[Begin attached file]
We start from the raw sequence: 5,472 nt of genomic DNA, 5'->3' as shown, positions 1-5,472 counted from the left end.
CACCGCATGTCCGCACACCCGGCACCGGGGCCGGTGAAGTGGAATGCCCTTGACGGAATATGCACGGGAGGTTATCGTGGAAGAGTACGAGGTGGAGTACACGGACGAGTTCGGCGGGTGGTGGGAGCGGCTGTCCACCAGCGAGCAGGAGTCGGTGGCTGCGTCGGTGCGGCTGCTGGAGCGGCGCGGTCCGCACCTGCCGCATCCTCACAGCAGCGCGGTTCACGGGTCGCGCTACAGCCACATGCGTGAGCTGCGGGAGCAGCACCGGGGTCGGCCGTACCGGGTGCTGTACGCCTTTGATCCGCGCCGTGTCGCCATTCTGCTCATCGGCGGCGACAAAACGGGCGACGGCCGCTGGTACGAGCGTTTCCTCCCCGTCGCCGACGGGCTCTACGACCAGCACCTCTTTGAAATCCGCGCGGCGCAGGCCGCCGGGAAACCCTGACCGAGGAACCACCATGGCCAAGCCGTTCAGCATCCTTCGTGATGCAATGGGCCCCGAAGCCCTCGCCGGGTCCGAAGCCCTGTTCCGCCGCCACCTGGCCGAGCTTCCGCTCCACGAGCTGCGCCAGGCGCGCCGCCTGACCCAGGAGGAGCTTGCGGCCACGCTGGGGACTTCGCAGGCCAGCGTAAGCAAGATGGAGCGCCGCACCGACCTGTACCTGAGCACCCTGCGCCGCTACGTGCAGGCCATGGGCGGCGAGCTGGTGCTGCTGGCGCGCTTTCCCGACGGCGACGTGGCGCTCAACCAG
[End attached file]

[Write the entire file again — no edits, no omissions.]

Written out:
We start from the raw sequence: 5,472 nt of genomic DNA, 5'->3' as shown, positions 1-5,472 counted from the left end.
CACCGCATGTCCGCACACCCGGCACCGGGGCCGGTGAAGTGGAATGCCCTTGACGGAATATGCACGGGAGGTTATCGTGGAAGAGTACGAGGTGGAGTACACGGACGAGTTCGGCGGGTGGTGGGAGCGGCTGTCCACCAGCGAGCAGGAGTCGGTGGCTGCGTCGGTGCGGCTGCTGGAGCGGCGCGGTCCGCACCTGCCGCATCCTCACAGCAGCGCGGTTCACGGGTCGCGCTACAGCCACATGCGTGAGCTGCGGGAGCAGCACCGGGGTCGGCCGTACCGGGTGCTGTACGCCTTTGATCCGCGCCGTGTCGCCATTCTGCTCATCGGCGGCGACAAAACGGGCGACGGCCGCTGGTACGAGCGTTTCCTCCCCGTCGCCGACGGGCTCTACGACCAGCACCTCTTTGAAATCCGCGCGGCGCAGGCCGCCGGGAAACCCTGACCGAGGAACCACCATGGCCAAGCCGTTCAGCATCCTTCGTGATGCAATGGGCCCCGAAGCCCTCGCCGGGTCCGAAGCCCTGTTCCGCCGCCACCTGGCCGAGCTTCCGCTCCACGAGCTGCGCCAGGCGCGCCGCCTGACCCAGGAGGAGCTTGCGGCCACGCTGGGGACTTCGCAGGCCAGCGTAAGCAAGATGGAGCGCCGCACCGACCTGTACCTGAGCACCCTGCGCCGCTACGTGCAGGCCATGGGCGGCGAGCTGGTGCTGCTGGCGCGCTTTCCCGACGGCGACGTGGCGCTCAACCAG